• Product fit metrics that may impact potential reach (is your product an add-on to an existing app? Does it only work with certain software or hardware?)
  • Other factors that limit your market based on your business realities

For this example, let's assume you can only sell your product in five markets: the US, UK, Canada, Australia and New Zealand. You find that there are 400,000 businesses in these markets that could find value in your product. Notably, you wouldn't be able to serve a customer who came to you organically from another country.

Further, your product requires a specific piece of software to integrate with, and you find that 50% of these businesses already have that software.

These markets are a bit more mature than the overall market, so company size is a bit larger at 25

Finally, you can factor in your average per seat price and average seats per company to estimate your serviceable market size.


Serviceable Available Market

# Businesses in markets you can service

x product limitations

x Average # seats sold

x Annual price per seat

Example:

400,000 businesses in the US, UK, Canada, and ANZ

x 50% use required software

x 25 average seats/users 

x $188 per seat price

= $940 million

 

Your SAM, in this case, is estimated to be 400,000 companies and $940 million in available revenue.

While this is more accurate view of your market opportunity, this is still not fully representative of your immediate earning potential, as it assumes you can capture all of the serviceable market. This is where Serviceable Obtainable Market or SOM comes in.


How to calculate Serviceable Obtainable Market (SOM)

Your Serviceable Obtainable Market or SOM, is an estimate of what portion of your SAM could reasonably be obtained. This is your market share target.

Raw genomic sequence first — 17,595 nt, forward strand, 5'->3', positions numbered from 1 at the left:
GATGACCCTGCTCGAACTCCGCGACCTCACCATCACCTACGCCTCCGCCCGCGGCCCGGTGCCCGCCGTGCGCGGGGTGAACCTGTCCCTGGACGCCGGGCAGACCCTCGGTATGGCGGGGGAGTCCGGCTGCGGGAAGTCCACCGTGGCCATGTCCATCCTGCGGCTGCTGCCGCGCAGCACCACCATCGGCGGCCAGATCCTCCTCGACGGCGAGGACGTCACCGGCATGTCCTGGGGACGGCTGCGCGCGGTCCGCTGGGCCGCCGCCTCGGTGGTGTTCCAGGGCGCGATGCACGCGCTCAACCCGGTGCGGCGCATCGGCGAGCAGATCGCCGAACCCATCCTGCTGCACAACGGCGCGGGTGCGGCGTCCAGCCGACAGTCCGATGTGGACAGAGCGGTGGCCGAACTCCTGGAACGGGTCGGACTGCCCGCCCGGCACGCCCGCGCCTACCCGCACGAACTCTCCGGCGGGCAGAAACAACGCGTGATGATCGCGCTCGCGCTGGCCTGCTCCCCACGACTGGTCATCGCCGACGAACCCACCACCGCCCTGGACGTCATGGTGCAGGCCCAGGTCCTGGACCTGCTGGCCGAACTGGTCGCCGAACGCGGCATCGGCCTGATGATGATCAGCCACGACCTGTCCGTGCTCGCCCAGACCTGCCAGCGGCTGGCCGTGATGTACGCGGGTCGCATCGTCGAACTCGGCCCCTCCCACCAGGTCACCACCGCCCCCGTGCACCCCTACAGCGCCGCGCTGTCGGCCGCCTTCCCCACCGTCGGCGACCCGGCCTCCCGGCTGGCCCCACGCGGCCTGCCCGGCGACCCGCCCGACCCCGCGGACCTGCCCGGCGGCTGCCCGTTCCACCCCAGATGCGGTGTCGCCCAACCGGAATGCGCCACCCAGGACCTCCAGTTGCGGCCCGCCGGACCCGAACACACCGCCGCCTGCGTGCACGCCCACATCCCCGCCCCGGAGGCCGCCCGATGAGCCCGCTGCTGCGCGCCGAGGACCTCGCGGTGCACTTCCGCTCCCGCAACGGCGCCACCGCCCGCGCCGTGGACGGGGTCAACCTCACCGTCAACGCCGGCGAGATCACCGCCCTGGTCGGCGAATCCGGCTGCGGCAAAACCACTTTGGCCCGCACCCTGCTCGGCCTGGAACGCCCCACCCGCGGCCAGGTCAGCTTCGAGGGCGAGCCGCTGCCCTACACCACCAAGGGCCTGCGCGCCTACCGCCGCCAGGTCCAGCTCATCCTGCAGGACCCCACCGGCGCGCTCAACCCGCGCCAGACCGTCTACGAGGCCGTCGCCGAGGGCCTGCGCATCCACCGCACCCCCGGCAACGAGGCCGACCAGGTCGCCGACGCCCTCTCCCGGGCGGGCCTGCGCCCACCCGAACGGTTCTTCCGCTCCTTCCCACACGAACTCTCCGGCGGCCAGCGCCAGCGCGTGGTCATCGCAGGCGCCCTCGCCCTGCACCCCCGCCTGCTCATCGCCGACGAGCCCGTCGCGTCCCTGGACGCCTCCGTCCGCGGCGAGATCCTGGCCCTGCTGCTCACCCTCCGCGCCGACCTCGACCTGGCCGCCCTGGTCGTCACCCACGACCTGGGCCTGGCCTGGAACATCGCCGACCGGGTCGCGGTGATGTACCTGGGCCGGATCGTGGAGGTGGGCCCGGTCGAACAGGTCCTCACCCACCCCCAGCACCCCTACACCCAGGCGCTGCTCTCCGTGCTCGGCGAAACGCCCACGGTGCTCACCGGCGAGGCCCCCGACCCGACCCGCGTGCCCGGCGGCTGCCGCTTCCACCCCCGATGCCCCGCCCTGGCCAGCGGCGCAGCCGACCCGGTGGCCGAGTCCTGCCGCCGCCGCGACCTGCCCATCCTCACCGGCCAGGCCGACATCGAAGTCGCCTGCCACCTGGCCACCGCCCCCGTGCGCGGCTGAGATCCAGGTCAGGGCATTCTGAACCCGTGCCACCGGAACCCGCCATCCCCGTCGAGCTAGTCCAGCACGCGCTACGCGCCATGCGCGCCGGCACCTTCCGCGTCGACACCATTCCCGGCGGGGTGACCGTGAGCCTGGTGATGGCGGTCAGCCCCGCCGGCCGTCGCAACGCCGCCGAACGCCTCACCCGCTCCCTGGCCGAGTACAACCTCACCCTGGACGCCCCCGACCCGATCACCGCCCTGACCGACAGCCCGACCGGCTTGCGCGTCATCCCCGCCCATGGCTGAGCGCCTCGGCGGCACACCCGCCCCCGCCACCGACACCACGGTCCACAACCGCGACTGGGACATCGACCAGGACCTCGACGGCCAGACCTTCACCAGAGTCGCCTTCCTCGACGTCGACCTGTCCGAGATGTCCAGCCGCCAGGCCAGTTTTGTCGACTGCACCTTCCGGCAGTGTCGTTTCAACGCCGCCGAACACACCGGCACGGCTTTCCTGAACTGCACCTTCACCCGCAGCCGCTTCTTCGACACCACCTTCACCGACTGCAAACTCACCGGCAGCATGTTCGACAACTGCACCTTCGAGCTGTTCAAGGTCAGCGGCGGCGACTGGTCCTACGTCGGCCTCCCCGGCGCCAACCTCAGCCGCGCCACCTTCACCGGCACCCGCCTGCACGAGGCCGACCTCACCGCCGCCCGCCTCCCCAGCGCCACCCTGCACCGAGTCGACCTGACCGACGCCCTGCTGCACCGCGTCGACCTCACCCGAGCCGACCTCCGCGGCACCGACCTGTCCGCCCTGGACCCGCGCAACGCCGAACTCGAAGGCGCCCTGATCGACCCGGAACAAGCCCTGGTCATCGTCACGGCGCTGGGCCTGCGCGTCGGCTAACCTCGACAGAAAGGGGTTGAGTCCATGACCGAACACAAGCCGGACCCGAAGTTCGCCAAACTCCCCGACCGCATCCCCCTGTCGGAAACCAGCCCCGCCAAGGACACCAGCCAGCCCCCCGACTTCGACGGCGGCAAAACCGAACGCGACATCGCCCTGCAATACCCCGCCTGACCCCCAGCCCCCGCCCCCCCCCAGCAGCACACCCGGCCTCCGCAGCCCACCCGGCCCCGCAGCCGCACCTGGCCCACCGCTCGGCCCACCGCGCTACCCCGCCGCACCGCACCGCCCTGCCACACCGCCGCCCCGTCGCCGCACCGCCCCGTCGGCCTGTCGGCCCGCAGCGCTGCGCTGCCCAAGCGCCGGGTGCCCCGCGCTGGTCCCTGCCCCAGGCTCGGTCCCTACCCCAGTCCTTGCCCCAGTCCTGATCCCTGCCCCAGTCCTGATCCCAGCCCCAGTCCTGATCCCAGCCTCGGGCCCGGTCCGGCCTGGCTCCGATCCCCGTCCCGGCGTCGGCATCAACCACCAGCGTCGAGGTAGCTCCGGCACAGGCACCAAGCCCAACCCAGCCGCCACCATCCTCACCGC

While your SAM is based on your geos and product fit resulting in a $352M market, your SOM goes a step further by factoring in:

  • Demographic and firmographic details on your ideal customer profile (ICP)
  • Competitor market share and growth rate
  • Expected growth of the market
  • Your current distribution channels

While TAM and SAM are mostly a function of market forces, SOM is more of an outcome of your capabilities and focus. In this case, you are focused on 10,000 companies that are an ideal fit for your solution. These companies are larger still than those in your SAM, with an average of 50 users per company. The per-seat price is the same.

Serviceable Obtainable Market

# Businesses in target market

x Average # seats sold

x Annual price per seat

Example:

10,000 businesses in target market

x 50 average users 

x $188 per seat price

= $94 million

Your SOM is 10,000 businesses with $94 million in potential revenue.

SOM can serve as a gut check to see how much of the market you can capture at your current growth rates and capabilities, and if you can build a viable business here. If not, you may need to consider additional routes to market, partners, or funding to get where you’d like to be.

Using TAM for B2B

B2B market sizing is part art and science. No TAM model will be perfect, but the right insight gives you a direction and focus that can save you time and money later.

Want to build your own TAM? Consider downloading the free market sizing template or get access to Scalepath’s B2B total addressable market software, which leverages millions of data points and information about your business to map out your market size, growth dynamics, and best revenue opportunities.